The only persons not concerned by the repatriation decree for the moment are the refugees from Eastern Slavonia, where return is obviously impossible given the continuing Serbian occupation. But with an agreement in Dayton, the new Matesa government in Croatia will issue a similar provision. This affects some 77 thousand persons still housed in reception centres or hotels requisitioned by the government. Not included in the provision either are Bosnian refugees from areas still occupied by the Serbs or still in combat zones.

    Under the Zagreb government edict, repatriation should have taken place by 30 November, and refusal or failure to comply with it will result in the immediate revocation of refugee "status" and loss of all benefits in social welfare and health matters, monthly assistance payments, humanitarian assistance, free transport, etc. In other words, those refusing to return will have to fend for themselves. On the other hand, to ease reintegration, refugees returning will receive subsidies for repair or rebuilding of destroyed homes, finance contingent on claims being submitted by 30 November.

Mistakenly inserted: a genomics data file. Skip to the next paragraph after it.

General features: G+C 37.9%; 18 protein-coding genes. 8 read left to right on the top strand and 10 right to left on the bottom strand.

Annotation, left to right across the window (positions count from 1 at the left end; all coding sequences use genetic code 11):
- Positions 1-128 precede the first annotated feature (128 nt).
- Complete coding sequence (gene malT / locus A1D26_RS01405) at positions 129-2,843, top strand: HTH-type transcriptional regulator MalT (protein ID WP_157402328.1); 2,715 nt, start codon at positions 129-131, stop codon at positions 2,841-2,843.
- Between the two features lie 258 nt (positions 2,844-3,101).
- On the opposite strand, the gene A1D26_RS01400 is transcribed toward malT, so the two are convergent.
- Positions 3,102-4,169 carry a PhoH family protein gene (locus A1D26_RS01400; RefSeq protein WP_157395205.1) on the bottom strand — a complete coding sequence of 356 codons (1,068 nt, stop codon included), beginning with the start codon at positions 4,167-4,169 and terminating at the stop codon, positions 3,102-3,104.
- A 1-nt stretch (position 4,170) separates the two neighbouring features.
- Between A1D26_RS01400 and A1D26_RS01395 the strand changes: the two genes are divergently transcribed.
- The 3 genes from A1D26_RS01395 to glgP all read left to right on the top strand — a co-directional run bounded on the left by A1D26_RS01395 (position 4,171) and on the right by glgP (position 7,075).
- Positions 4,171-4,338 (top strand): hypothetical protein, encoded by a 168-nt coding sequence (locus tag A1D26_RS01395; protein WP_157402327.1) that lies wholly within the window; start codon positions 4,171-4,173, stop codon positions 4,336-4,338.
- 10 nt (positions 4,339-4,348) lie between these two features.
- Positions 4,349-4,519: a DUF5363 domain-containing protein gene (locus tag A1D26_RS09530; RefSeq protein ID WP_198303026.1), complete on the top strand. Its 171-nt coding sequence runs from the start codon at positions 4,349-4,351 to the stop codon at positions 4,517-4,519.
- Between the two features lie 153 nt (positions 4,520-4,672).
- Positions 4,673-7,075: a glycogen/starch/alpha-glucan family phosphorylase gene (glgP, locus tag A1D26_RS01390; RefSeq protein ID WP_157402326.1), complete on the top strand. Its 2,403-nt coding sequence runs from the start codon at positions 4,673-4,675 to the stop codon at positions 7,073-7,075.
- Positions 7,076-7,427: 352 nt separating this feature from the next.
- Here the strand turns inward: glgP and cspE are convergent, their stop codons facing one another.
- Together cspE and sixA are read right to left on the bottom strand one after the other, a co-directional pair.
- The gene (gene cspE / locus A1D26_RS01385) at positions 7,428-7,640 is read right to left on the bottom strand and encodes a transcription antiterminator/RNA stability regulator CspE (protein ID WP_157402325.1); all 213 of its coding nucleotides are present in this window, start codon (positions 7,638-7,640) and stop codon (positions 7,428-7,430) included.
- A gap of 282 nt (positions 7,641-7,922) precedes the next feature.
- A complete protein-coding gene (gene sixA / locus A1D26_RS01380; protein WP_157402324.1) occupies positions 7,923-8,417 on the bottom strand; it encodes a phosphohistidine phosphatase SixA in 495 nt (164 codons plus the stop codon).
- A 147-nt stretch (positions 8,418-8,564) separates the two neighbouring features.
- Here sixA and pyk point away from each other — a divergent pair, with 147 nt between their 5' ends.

Under the Croatian government decree, finally, preferential treatment will be provided to those who agree to resettle in houses or dwellings provisionally requisitioned in the former occupied areas (defined as being of "strategic importance") belonging to the Serb population. In these so-called "strategic areas" five thousand dwellings are being built and next year another 20 thousand are to be made available.

    The government still has not provided details concerning the numbers of refugees who have so far complied with the decree, though several thousand expellees are known to have left the Rijeka area, Istria and Dalmatia.

    Back to Top
    Copyright 1995-2016 HR-Net (Hellenic Resources Network). An HRI Project.
    All Rights Reserved.

    HTML by the HR-Net Group / Hellenic Resources Institute
    bos2html v1.00 run on Monday, 27 November 1995 - 11:05:13